One size doesn’t fit all. In the world of recovery, there are TONS of modalities – your standard rest, ice, compression, and elevation, plus fancier things like e-stim, lasers, ultrasound, dry needling, acupuncture, ART, Graston, massage, electroshockwave, prolotherapy, PRP, and the list goes on. Some people swear by certain ones, but for every believer, there is a naysayer on the other side. Everyone’s body is different, so explore those that work for you. I’m lucky to live a block away from the [the coolest place ever] Chicago Recovery Room, where I can access most of these modalties on a daily basis. And through trial and error, I’ve learned a number of things – such as, dry needling is amazing on almost everything but the calves, ice baths get easier the more you do them, and the Compex stim machine plays rad music.

All the cool kids do it
Get over yourself. When you consider yourself an athlete, rehab is humbling. When someone suggested aquajogging to me as a non-impact way to keep up my cardiovascular endurance, I balked. Images of 80 year old women in flowered bathing caps sprung to mind. But I swallowed my pride, joined a Chicago Public Pool with a deep end, strapped on the oh-so-stylish blue Aquajogger belt, and “ran” laps. Did I get stares? For sure. But after a few minutes, I got over it.  #zerofucksgiven

Likewise, accept that you may have to start from ground zero. I’d been Rx’ing CrossFit workouts for years. But after knee surgery, I had to rebuild my squat from ground up. Air squats, then just the bar, then super light weight. Weights that once were negligible felt impossible. I’m still not anywhere close to where I was pre-surgery, but I’m not going to push it solely for the ego-boost of that tiny designation next to my name on the leaderboard.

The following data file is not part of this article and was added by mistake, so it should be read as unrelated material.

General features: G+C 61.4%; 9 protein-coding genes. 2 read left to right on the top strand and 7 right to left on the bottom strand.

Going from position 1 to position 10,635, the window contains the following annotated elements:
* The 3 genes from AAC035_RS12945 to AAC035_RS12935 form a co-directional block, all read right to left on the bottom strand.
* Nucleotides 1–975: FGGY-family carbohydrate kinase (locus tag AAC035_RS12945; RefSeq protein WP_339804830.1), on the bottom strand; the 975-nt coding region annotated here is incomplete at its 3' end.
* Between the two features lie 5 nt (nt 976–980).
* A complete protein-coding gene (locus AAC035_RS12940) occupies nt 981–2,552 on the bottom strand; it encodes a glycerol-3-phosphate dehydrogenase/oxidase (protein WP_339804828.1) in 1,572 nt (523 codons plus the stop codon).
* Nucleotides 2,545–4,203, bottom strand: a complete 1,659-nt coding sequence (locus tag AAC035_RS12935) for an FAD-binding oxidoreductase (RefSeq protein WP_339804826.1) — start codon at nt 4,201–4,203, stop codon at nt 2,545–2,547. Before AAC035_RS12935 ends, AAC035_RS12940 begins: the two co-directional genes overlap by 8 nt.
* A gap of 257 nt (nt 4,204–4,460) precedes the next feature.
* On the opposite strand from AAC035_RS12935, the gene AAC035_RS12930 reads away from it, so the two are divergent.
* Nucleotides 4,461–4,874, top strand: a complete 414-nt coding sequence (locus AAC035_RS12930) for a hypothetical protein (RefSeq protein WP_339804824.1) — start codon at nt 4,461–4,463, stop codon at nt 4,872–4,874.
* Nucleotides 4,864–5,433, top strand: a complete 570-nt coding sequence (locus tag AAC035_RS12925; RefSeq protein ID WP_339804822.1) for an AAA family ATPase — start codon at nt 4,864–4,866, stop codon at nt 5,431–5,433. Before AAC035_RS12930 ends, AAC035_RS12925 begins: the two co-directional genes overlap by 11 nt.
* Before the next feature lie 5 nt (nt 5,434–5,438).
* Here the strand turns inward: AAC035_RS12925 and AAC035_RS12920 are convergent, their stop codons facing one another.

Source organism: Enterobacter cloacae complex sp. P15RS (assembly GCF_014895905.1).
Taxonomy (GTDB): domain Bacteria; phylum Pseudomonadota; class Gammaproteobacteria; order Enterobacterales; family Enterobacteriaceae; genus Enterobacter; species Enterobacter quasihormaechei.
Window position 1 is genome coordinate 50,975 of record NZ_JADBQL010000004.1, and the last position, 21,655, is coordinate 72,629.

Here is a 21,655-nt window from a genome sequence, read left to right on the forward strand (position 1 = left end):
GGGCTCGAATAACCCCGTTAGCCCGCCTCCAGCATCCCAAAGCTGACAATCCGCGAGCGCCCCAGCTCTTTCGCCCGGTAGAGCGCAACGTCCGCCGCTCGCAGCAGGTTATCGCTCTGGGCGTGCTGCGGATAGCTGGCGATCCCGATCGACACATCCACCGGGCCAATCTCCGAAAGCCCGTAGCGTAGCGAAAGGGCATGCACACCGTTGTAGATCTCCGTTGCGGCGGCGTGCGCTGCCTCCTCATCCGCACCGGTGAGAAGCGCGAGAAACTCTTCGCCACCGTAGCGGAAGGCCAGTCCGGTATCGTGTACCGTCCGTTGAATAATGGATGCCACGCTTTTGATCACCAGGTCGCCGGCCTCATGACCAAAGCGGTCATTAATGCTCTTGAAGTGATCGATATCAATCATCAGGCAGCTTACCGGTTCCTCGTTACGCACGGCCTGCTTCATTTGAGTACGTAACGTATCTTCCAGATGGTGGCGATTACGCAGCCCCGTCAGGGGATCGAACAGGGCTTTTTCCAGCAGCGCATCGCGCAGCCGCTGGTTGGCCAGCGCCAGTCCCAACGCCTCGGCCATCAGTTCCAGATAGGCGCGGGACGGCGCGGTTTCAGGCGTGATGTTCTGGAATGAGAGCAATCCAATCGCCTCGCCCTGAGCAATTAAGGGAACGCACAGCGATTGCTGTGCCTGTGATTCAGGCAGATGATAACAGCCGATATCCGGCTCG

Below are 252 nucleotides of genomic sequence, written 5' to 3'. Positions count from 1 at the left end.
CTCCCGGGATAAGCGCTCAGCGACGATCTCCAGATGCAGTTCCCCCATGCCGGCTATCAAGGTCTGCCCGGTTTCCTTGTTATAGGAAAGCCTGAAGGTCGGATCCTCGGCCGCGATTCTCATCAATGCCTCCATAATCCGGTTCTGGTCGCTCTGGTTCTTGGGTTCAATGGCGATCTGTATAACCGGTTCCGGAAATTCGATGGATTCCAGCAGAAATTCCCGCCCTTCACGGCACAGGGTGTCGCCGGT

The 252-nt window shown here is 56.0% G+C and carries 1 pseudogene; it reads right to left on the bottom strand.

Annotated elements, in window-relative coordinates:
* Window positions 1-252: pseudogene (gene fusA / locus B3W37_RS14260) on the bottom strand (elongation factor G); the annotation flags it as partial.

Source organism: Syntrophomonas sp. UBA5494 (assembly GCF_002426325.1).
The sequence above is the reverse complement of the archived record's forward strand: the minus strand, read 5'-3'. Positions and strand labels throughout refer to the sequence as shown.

Or, for instance, being banished to the elliptical because you have to stay low impact. Look, there’s nothing more I despise and think worthless than the elliptical. And getting on it made every part of me cringe. But if it’s the elliptical or nothing, I’ll take my 90’s machine any day.

Do your research, but don’t break the Internet.  Ho boy, this is a doozy. Google any injury and/or recovery times from said injury, and you’ll find horror stories upon horror stories. A simple torn meniscus search tunrned up messages boards of people saying their knee still was painful a year post-op. It was enough to drive me into a panic – it seemed like NO ONE had a good experience with recovery. However, I had to take a step back – the people who are going to post on internet message boards are obviously the ones who were unhappy. If you had a smooth recovery and no complications, you aren’t going to waste your time posting sob stories online.

That being said, a bit of research is a good thing just to have a basic knowledge of your treatment options and the injury itself. Learn your anatomy, and how interconnected everything is. See if there is a treatment modality you are looking for available in your area. But stay away from message boards, chat rooms, and the like, no matter how alluring.

Find a good treatment team. Speaking of doing your research – take the time to find a good doctor and physical therapist (thanks Liz!) who understands your athletic background, your goals, and your chosen sport. Or a knee surgeon who understand (despite rolling his eyes), that you want to run for 24hours 8 weeks post-op.


mmm..tastes like cow hooves
There is no magic pill. Boy, I wish there was. I’ll admit, I’m a bit of a supplement fiend. The list of my daily vitamins and herbs is rather nauseating. But while probably 95% of those are worthess, but I also believe in the power of the placebo effect. Tumeric, collagen, hyaluronic acid, arnica, glucosamine, tart cherry juice, quercetin – you name an alternative remedy, I probably have used it.  And despite my pill popping, I can’t really tell you that any particular one has made any difference (I could also probably blame that on a very unscientific method of testing - the "kitchen sink" method). But if it makes you feel better to be proactively doing something, then I’m not one to judge.